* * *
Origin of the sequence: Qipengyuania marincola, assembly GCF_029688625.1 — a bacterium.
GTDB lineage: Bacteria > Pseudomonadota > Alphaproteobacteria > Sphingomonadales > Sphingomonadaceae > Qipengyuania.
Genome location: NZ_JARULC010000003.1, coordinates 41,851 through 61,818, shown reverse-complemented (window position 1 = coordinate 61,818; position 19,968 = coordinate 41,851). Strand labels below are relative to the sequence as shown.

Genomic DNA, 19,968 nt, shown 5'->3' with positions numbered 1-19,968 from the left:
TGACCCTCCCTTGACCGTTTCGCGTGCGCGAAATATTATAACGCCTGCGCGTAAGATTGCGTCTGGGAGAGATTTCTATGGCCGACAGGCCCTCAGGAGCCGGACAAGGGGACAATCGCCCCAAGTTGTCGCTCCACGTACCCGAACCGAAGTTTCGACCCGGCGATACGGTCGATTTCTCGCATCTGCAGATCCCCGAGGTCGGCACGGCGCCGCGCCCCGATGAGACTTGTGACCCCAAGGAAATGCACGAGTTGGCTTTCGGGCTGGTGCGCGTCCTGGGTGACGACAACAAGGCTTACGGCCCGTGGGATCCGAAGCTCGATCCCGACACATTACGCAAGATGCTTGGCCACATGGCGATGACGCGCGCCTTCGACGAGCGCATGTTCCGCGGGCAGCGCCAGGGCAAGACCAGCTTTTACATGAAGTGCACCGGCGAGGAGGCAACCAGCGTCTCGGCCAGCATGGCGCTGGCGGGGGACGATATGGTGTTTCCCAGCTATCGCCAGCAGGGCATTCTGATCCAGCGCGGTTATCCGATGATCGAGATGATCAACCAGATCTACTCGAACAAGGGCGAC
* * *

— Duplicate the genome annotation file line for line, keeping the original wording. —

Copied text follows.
Origin of the sequence: Qipengyuania marincola, assembly GCF_029688625.1 — a bacterium.
GTDB lineage: Bacteria > Pseudomonadota > Alphaproteobacteria > Sphingomonadales > Sphingomonadaceae > Qipengyuania.
Genome location: NZ_JARULC010000003.1, coordinates 41,851 through 61,818, shown reverse-complemented (window position 1 = coordinate 61,818; position 19,968 = coordinate 41,851). Strand labels below are relative to the sequence as shown.

Genomic DNA, 19,968 nt, shown 5'->3' with positions numbered 1-19,968 from the left:
TGACCCTCCCTTGACCGTTTCGCGTGCGCGAAATATTATAACGCCTGCGCGTAAGATTGCGTCTGGGAGAGATTTCTATGGCCGACAGGCCCTCAGGAGCCGGACAAGGGGACAATCGCCCCAAGTTGTCGCTCCACGTACCCGAACCGAAGTTTCGACCCGGCGATACGGTCGATTTCTCGCATCTGCAGATCCCCGAGGTCGGCACGGCGCCGCGCCCCGATGAGACTTGTGACCCCAAGGAAATGCACGAGTTGGCTTTCGGGCTGGTGCGCGTCCTGGGTGACGACAACAAGGCTTACGGCCCGTGGGATCCGAAGCTCGATCCCGACACATTACGCAAGATGCTTGGCCACATGGCGATGACGCGCGCCTTCGACGAGCGCATGTTCCGCGGGCAGCGCCAGGGCAAGACCAGCTTTTACATGAAGTGCACCGGCGAGGAGGCAACCAGCGTCTCGGCCAGCATGGCGCTGGCGGGGGACGATATGGTGTTTCCCAGCTATCGCCAGCAGGGCATTCTGATCCAGCGCGGTTATCCGATGATCGAGATGATCAACCAGATCTACTCGAACAAGGGCGAC